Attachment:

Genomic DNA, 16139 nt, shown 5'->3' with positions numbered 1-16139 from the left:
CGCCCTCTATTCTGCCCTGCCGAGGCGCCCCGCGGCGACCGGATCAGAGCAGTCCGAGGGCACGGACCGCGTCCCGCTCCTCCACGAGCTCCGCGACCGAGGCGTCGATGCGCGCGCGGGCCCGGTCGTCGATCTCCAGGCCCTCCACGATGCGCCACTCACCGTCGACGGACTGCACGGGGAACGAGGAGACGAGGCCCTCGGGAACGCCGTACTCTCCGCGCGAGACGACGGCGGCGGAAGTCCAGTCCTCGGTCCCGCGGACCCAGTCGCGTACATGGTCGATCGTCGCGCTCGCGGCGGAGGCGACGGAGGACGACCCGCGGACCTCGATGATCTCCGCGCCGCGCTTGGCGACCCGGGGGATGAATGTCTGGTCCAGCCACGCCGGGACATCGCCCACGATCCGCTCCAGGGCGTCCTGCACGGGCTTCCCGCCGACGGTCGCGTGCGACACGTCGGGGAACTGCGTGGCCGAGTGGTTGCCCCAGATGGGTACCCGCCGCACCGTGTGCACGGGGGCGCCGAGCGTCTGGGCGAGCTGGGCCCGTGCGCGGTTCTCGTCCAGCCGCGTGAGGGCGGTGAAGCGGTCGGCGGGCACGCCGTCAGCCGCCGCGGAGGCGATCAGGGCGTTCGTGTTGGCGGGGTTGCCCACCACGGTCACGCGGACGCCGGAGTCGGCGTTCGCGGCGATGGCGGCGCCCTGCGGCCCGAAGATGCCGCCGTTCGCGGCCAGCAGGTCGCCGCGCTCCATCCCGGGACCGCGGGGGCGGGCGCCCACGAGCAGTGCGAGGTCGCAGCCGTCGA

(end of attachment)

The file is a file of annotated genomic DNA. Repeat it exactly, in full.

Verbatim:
Genomic DNA, 16139 nt, shown 5'->3' with positions numbered 1-16139 from the left:
CGCCCTCTATTCTGCCCTGCCGAGGCGCCCCGCGGCGACCGGATCAGAGCAGTCCGAGGGCACGGACCGCGTCCCGCTCCTCCACGAGCTCCGCGACCGAGGCGTCGATGCGCGCGCGGGCCCGGTCGTCGATCTCCAGGCCCTCCACGATGCGCCACTCACCGTCGACGGACTGCACGGGGAACGAGGAGACGAGGCCCTCGGGAACGCCGTACTCTCCGCGCGAGACGACGGCGGCGGAAGTCCAGTCCTCGGTCCCGCGGACCCAGTCGCGTACATGGTCGATCGTCGCGCTCGCGGCGGAGGCGACGGAGGACGACCCGCGGACCTCGATGATCTCCGCGCCGCGCTTGGCGACCCGGGGGATGAATGTCTGGTCCAGCCACGCCGGGACATCGCCCACGATCCGCTCCAGGGCGTCCTGCACGGGCTTCCCGCCGACGGTCGCGTGCGACACGTCGGGGAACTGCGTGGCCGAGTGGTTGCCCCAGATGGGTACCCGCCGCACCGTGTGCACGGGGGCGCCGAGCGTCTGGGCGAGCTGGGCCCGTGCGCGGTTCTCGTCCAGCCGCGTGAGGGCGGTGAAGCGGTCGGCGGGCACGCCGTCAGCCGCCGCGGAGGCGATCAGGGCGTTCGTGTTGGCGGGGTTGCCCACCACGGTCACGCGGACGCCGGAGTCGGCGTTCGCGGCGATGGCGGCGCCCTGCGGCCCGAAGATGCCGCCGTTCGCGGCCAGCAGGTCGCCGCGCTCCATCCCGGGACCGCGGGGGCGGGCGCCCACGAGCAGTGCGAGGTCGCAGCCGTCGA